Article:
Thursday, February 20, 2014

Free Enterprise Without Freedom

Free Enterprise Without Freedom / Orlando Luis Pardo Lazo
Posted on February 19, 2014

"Invest in Castro, it does not matter: Castroism will condemn you. . ."

Cuban exile mogul, Alfonso Fanjul, has traveled to Cuba several times
between 2012 and 2013. Recently, he has declared that there's a "soft
spot in his heart" and that he has an "open mind" towards the prospect
of investing his fortune in the Island. Given the "right circumstances",
and "legal grounds", and on the basis of an "appropriate framework."

That's only one example, of course, but it is far from being the only
one among millionaires in the Cuban exile. And it wasn't long before
this caused a media outrage, including at the highest levels of American
politics. Republican Senator from Florida, Marco Rubio, said he was
"surprised and disappointed" with Fanjul's change in perspectives , a
person who for decades supported many initiatives that were forthrightly

The key question at the current historical juncture would be the
following: Do human rights violations in Cuba even remotely concern the
economic interests (whether foreigners or Cuban exiles) that loom over
the island? First of all, the Havana's government doesn't even allow
Cubans living on the island to invest or associate peacefully in their
own country. According to foreign interests, it seems we don't even
deserve it. I we've already waited half of century a despotism, we might
as well wait out one hundred years of impunity.

European politicians take advantage of the circumstance to start asking
for the same. Let's give our support to Castro, and let Castro deal with
the Cubans.

And just like that, they aim place themselves on the best possible terms
with the dictatorship, with the idea of eventually "democratizing" it
through gradual blows of solvency. The bet on the miserliness of the
Chinese model based upon Raúl Castro's stagnant reforms, supposedly with
the idea of not upsetting the Moribunds-in-Chief, and avoiding radical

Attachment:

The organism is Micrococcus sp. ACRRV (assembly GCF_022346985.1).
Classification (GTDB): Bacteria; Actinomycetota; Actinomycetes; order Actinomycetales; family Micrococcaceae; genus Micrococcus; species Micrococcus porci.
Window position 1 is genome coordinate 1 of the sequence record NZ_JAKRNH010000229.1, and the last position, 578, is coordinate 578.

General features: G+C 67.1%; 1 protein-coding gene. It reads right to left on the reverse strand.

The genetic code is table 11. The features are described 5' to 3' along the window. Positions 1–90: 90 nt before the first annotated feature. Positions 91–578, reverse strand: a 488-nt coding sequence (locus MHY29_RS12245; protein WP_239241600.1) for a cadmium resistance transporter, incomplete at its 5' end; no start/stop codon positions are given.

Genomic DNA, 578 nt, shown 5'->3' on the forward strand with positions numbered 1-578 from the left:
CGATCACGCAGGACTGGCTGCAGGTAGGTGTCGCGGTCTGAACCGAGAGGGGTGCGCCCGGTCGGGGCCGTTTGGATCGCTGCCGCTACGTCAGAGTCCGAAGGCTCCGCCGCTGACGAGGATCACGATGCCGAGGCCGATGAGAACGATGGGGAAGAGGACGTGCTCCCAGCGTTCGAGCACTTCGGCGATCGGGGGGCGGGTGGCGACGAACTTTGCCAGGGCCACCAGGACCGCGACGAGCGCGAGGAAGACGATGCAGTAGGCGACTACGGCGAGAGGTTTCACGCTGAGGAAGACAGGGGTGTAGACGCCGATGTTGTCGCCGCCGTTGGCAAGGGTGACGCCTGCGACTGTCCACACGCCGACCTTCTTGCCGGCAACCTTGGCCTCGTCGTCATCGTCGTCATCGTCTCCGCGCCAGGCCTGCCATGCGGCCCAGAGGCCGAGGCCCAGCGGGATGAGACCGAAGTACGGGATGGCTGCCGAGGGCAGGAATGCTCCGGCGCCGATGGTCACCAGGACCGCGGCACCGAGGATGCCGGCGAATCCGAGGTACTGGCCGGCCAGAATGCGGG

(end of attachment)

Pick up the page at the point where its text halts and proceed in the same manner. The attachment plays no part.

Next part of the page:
tendencies that could end up turning the Island into a Caribbean North
Korea. Ha!

But this is a false argument, the demagoguery of the Castro lobby
complicated with donations to the presidential campaign every four
years. In practice, Cuba has already shown the voracity of the markets
of Beijing, as well as the criminal despotism of Pyongyang. Perhaps
through this justification these tycoons expiate their totalitarian
guilt of ending up talking about profits with former Castro supporters
and former Castro enemies, indistinguishable from each other in the face
of post-Castroism.

What's surprising is that the international entrepreneurs insist on not
acknowledging that in Cuba their investments will be more than insecure.
Unless they're all moles of State Security since the beginning of the
Revolution, or they had been lured/blackmailed by it (like the Catholic
Cardinal and his string of priests). In fact, more than a few investors
have ended up being accused of corruption and had all their assets
confiscated. In the best case, they were deported to their country of
origin without indemnity rights. In the worst, they're still in prison
(without trial), or dead just like the mafia that was left behind by the
thug Max Marambio in his stampede-like get-away.

Amassing wealth through the humiliation of others is a feudal formula.
Above and beyond the rule of law, decency is the source of all legitimacy.

John Stuart Mill's phrase is well-known: "One's own freedom ends where
the freedom of the others begin". In the case of the foreign business
dealings with the castro regime, that quote can very well be
re-inscribed as followed: "One's own freedom ends right where the
freedom of others ends."

Translated by W. Cosme

10 February 2014

Source: Free Enterprise Without Freedom / Orlando Luis Pardo Lazo |
Translating Cuba -

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